The Lamentation was produced around 1498-99 and is monogrammed by the artist, with his AD set in the lower center of the work. Much of Albrecht Durer's work had a theological basis. In The Lamentation there are two distinct parts to the woodcut. In the background, tucked away in the upper left corner, is the distant scene where the crucifixion took place. In the foreground is Christ on the ground surrounded by his followers mourning his death. The bodies and clothing are all tightly packed together, creating a sense of togetherness, which combine with the gestures to portray a true feeling of loss and grief. St John is seen supporting Christ’s shoulders while the Virgin Mary looks on.
Born in Nuremberg in 1471, Albrecht Durer would create over 300 woodcuts, all blessed with his distinctive style. His influences included the great Italian artists Bellini, Michaelangelo, Raphael and Da Vinci. Some of Durer’s woodcuts like The Lamentation have a close resemblance in subject matter to paintings by Da Vinci. Unlike many artists who featured theological or historical themes in their work, Durer opted to create in a chronological order, creating whole series of woodcuts. Yet Durer's skill and technique would come to be highly admired and provide an inspiration to other famed artists, including Raphael and Titian. Further admirers of Durer, including Agostino Venezino, would copy his style, but many of his contemporaries chose to work on a smaller scale rather than try and match Durer’s acknowledged quality of composition.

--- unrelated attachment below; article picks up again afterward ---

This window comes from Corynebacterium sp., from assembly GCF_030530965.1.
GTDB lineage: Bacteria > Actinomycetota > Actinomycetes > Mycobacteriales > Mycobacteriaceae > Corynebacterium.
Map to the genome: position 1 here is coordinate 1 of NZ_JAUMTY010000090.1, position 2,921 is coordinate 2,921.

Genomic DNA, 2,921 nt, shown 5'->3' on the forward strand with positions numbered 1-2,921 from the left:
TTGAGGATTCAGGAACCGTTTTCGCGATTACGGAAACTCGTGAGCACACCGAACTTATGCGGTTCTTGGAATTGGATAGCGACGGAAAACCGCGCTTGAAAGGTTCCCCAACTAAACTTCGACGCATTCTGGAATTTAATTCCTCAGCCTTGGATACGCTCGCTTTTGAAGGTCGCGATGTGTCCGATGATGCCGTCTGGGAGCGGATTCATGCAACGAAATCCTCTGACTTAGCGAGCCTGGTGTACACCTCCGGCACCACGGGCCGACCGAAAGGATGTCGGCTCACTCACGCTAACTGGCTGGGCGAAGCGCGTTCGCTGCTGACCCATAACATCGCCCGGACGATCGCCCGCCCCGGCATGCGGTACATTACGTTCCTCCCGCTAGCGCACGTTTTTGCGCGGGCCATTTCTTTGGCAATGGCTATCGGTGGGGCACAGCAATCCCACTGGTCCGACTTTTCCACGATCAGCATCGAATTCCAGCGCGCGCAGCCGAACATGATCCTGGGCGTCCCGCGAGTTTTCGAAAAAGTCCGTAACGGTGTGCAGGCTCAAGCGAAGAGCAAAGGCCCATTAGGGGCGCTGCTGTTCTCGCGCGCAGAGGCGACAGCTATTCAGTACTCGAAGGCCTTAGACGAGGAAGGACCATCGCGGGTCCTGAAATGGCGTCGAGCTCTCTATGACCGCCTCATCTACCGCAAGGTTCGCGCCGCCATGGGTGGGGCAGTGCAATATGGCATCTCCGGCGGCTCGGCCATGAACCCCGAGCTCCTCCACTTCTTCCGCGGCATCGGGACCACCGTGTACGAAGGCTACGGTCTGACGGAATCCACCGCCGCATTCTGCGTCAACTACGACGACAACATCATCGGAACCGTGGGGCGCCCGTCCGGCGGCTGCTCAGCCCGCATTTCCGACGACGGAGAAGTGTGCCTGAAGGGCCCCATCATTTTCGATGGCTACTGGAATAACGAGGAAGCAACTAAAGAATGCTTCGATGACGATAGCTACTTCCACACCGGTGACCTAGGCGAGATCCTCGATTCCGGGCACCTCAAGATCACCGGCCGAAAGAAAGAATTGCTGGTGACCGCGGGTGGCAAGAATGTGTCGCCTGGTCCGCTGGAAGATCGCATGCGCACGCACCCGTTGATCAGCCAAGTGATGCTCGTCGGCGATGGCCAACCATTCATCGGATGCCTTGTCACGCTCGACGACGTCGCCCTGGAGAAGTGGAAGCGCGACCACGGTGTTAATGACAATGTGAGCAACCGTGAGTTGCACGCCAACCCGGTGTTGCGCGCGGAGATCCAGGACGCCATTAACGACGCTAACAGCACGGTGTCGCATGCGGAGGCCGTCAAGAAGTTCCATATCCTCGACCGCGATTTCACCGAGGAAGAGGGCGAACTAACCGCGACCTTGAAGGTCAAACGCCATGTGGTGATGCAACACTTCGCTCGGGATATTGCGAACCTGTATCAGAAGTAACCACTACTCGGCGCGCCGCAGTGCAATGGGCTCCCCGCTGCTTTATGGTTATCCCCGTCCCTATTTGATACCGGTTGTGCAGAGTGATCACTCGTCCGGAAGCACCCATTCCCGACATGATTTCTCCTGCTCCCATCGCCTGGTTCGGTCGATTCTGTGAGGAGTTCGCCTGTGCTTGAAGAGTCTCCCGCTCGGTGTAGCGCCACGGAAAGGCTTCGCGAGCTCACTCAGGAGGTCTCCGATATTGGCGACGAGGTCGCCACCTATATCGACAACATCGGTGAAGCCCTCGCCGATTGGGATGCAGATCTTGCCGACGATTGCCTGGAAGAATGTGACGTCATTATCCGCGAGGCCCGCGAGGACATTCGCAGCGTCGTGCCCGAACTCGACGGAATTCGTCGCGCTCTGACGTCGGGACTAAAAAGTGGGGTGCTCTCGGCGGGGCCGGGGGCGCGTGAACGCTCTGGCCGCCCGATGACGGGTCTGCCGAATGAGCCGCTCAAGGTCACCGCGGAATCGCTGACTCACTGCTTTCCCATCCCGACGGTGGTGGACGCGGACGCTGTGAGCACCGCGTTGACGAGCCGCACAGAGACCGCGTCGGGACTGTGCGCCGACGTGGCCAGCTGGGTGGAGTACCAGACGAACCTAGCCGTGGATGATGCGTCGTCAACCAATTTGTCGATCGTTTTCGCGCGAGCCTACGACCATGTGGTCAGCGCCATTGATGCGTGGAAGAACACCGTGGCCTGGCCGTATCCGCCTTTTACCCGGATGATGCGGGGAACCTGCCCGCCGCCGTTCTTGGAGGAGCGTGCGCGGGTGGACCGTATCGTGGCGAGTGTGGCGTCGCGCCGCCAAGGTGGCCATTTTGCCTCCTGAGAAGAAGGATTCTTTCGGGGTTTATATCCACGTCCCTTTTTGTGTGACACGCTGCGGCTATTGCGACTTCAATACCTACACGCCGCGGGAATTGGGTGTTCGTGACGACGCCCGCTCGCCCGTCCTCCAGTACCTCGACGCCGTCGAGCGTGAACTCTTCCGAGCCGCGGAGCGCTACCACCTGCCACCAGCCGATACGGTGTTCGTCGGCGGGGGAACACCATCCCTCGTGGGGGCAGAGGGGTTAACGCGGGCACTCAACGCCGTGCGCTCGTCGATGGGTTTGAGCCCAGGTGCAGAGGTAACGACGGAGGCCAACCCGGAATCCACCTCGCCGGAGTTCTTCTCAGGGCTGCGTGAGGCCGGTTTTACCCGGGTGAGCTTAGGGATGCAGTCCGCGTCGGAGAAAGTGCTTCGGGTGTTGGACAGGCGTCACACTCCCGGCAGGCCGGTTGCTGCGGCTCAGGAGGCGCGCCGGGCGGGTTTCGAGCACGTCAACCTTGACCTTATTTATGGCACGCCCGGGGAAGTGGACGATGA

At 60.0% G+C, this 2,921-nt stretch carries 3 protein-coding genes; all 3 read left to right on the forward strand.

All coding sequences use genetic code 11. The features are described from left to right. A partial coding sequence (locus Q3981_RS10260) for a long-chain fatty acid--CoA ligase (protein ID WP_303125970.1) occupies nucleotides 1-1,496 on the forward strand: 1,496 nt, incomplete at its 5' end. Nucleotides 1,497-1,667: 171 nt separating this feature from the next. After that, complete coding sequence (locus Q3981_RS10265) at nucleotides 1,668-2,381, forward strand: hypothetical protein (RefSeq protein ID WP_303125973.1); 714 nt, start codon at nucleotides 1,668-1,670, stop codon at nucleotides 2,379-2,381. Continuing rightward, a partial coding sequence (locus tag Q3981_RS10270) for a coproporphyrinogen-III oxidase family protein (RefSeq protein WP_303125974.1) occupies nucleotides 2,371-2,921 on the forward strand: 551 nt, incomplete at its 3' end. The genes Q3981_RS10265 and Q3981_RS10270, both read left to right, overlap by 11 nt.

Albrecht Durer was also a highly accomplished painter. Besides his woodcut The Lamentation Durer also created the same scene in an oil on canvas painting entitled the Lamentation of Christ. Yet it was his woodcuts which elevated Albrecht Durer with the vivid imagery he was able to create using this form. The Lamentation is a wonderful example of the artist’s skill in expressing the story and the emotion in his woodcuts and printing style. While looking at The Lamentation you can see and feel the anguish of the women around Christ following his death on the cross. In a tightly arranged image Albrecht Durer manages to convey a powerful scene full of theological significance.